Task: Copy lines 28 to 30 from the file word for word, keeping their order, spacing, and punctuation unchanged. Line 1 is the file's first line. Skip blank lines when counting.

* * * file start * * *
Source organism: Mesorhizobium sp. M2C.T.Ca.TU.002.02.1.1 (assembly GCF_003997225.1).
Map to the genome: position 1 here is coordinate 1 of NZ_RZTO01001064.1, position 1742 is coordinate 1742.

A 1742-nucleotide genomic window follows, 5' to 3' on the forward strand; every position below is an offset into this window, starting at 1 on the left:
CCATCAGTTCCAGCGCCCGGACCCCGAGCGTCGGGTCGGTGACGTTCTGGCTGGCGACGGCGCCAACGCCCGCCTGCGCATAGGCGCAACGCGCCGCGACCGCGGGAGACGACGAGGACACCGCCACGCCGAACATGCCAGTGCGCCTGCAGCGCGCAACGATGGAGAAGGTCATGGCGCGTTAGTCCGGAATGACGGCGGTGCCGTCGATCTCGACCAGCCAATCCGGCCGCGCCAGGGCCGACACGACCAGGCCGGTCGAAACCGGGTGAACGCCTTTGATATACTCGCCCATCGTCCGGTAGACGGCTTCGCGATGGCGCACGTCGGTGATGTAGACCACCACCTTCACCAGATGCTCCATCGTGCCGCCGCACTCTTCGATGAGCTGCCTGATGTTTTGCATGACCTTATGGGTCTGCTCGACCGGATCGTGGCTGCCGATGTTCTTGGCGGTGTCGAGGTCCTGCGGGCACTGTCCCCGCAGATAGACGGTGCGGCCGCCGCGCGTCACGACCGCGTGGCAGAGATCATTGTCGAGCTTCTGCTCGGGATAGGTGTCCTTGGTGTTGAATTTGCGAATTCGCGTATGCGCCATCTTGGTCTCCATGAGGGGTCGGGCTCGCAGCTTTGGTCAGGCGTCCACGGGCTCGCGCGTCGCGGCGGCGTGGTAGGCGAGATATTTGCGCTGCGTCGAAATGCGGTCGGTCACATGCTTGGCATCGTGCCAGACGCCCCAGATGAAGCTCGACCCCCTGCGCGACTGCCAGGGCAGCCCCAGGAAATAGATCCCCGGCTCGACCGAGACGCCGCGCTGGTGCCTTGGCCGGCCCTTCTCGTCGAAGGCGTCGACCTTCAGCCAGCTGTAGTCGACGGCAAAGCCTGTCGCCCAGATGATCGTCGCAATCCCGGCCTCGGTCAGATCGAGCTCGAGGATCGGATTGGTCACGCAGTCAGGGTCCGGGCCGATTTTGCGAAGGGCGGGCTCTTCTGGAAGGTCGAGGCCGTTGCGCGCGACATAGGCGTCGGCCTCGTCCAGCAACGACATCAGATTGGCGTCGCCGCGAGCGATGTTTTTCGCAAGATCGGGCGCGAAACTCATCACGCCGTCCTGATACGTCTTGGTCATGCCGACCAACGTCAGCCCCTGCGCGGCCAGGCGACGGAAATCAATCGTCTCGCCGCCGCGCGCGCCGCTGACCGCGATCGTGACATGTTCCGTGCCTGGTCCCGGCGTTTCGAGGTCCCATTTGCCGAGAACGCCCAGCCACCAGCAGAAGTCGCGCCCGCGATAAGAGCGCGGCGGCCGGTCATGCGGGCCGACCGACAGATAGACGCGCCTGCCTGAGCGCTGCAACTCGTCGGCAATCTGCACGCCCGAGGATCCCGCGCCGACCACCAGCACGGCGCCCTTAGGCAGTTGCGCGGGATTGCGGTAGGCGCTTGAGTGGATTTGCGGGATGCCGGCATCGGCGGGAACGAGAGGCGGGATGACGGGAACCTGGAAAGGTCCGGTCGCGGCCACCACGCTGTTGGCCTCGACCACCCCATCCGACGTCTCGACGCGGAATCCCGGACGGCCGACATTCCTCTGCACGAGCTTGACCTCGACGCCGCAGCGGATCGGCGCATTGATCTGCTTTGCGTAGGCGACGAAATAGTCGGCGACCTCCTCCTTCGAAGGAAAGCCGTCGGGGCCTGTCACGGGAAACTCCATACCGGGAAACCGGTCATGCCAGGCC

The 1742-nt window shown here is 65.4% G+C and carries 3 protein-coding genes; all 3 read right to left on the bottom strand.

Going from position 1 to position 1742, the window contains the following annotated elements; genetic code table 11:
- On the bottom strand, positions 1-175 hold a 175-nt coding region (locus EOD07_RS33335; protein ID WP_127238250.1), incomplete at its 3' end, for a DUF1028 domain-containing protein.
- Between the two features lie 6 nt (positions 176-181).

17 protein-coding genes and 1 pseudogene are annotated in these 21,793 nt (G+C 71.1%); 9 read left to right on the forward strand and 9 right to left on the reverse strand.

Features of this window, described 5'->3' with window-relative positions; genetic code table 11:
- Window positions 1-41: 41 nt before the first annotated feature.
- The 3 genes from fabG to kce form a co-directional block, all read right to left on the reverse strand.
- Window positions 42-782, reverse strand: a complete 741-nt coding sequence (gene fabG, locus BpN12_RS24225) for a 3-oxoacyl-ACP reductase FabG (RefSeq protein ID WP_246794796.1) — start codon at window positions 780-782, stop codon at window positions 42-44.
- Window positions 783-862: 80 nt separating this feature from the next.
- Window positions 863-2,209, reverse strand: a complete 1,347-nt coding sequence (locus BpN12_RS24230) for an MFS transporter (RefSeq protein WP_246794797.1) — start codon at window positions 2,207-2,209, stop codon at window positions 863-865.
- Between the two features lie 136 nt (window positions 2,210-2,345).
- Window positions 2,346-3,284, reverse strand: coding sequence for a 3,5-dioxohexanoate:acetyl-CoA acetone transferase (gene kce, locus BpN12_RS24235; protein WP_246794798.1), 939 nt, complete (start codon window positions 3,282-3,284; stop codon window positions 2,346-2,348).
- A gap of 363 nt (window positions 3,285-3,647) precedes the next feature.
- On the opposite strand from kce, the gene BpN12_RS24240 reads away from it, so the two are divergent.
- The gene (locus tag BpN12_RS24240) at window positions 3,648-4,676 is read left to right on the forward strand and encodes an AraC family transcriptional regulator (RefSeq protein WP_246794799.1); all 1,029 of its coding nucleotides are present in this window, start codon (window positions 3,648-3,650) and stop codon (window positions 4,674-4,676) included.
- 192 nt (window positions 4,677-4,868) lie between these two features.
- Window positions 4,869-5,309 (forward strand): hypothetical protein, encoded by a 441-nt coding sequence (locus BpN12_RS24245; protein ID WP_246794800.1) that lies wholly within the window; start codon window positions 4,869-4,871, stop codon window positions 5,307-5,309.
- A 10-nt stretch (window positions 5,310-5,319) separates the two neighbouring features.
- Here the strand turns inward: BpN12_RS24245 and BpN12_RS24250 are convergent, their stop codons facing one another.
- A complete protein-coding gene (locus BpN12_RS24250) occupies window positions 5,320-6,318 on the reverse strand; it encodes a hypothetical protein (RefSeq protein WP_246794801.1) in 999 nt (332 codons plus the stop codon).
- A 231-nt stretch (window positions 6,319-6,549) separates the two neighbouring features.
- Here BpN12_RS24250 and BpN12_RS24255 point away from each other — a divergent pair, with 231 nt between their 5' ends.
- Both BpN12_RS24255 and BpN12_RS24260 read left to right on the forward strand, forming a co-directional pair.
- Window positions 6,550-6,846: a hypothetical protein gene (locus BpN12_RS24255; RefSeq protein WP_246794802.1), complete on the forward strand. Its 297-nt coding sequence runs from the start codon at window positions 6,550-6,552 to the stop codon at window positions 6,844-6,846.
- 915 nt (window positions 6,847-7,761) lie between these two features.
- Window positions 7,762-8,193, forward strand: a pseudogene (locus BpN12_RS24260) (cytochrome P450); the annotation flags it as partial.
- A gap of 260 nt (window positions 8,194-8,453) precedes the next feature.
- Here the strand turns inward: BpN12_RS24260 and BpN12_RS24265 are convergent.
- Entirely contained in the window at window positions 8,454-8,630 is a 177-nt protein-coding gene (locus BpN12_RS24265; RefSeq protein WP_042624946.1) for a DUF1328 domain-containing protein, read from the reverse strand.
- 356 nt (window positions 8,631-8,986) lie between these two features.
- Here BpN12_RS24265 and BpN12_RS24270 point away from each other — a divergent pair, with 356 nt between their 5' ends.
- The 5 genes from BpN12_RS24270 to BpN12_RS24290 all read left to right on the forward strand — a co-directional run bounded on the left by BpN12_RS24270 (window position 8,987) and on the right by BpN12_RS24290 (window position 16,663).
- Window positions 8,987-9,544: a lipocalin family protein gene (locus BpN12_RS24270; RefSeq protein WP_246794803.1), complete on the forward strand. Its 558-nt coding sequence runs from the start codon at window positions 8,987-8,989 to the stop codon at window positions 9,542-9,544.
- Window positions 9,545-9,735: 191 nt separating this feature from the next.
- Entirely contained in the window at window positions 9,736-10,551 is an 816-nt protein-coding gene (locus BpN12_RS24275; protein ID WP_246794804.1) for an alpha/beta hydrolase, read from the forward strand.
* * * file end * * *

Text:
- Both BpN12_RS24255 and BpN12_RS24260 read left to right on the forward strand, forming a co-directional pair.
- Window positions 6,550-6,846: a hypothetical protein gene (locus BpN12_RS24255; RefSeq protein WP_246794802.1), complete on the forward strand. Its 297-nt coding sequence runs from the start codon at window positions 6,550-6,552 to the stop codon at window positions 6,844-6,846.
- 915 nt (window positions 6,847-7,761) lie between these two features.